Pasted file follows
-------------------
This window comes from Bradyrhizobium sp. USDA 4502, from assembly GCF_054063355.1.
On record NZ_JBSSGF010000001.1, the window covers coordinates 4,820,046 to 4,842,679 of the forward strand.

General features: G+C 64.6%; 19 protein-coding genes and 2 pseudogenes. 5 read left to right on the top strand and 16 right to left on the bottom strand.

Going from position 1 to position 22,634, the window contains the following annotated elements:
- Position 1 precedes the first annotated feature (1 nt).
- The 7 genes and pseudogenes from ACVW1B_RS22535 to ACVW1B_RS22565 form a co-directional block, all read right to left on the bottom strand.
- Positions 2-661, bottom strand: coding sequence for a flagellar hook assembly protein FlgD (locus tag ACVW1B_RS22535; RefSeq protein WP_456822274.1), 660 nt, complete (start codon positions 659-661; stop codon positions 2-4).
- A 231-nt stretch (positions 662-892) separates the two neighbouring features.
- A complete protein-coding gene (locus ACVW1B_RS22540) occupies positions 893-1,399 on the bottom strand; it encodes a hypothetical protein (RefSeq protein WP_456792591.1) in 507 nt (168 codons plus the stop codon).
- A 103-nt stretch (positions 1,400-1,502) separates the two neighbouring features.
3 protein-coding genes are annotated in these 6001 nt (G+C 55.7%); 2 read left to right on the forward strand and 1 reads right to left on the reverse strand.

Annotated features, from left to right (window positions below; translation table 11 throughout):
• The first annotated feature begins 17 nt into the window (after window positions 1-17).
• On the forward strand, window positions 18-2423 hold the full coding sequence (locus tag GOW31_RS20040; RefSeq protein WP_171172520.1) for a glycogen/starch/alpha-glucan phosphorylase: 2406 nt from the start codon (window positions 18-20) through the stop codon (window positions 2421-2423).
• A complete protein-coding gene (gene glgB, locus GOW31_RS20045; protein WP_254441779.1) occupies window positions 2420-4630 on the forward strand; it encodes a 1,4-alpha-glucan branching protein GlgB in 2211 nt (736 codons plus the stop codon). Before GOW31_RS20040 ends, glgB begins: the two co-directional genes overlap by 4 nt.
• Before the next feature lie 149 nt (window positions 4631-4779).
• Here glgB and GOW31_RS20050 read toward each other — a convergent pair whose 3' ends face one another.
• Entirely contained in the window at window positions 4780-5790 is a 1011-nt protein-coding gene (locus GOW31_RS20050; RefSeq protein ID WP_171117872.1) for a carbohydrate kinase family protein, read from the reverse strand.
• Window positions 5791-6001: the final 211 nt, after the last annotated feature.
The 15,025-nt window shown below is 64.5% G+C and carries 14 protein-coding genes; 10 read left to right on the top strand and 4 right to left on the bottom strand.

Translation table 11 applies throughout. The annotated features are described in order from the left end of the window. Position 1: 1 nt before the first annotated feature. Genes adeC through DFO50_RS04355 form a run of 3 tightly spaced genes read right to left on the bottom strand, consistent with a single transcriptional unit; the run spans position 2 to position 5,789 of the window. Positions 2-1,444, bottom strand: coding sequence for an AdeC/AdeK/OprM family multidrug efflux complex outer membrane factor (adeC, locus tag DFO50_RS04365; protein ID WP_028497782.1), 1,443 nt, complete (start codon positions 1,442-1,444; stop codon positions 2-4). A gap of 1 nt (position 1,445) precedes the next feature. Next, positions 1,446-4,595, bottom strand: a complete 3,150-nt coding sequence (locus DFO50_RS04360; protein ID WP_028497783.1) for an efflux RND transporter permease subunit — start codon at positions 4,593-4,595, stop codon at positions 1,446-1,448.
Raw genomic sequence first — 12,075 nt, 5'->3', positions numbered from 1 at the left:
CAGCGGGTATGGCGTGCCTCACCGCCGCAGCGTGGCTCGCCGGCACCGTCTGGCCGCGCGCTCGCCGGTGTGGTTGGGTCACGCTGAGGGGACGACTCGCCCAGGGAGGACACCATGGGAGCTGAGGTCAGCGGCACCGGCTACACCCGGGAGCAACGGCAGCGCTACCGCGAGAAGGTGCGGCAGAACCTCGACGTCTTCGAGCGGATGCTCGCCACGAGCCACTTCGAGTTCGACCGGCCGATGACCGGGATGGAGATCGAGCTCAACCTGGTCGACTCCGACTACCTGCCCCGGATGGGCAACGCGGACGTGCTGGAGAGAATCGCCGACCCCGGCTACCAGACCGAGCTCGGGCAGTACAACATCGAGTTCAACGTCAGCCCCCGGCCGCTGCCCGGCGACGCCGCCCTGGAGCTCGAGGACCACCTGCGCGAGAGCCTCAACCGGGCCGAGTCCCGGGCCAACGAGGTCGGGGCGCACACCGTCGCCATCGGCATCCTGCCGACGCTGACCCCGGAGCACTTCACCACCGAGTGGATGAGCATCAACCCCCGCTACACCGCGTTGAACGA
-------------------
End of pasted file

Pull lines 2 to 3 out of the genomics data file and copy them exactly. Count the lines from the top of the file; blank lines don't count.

On record NZ_JBSSGF010000001.1, the window covers coordinates 4,820,046 to 4,842,679 of the forward strand.

General features: G+C 64.6%; 19 protein-coding genes and 2 pseudogenes. 5 read left to right on the top strand and 16 right to left on the bottom strand.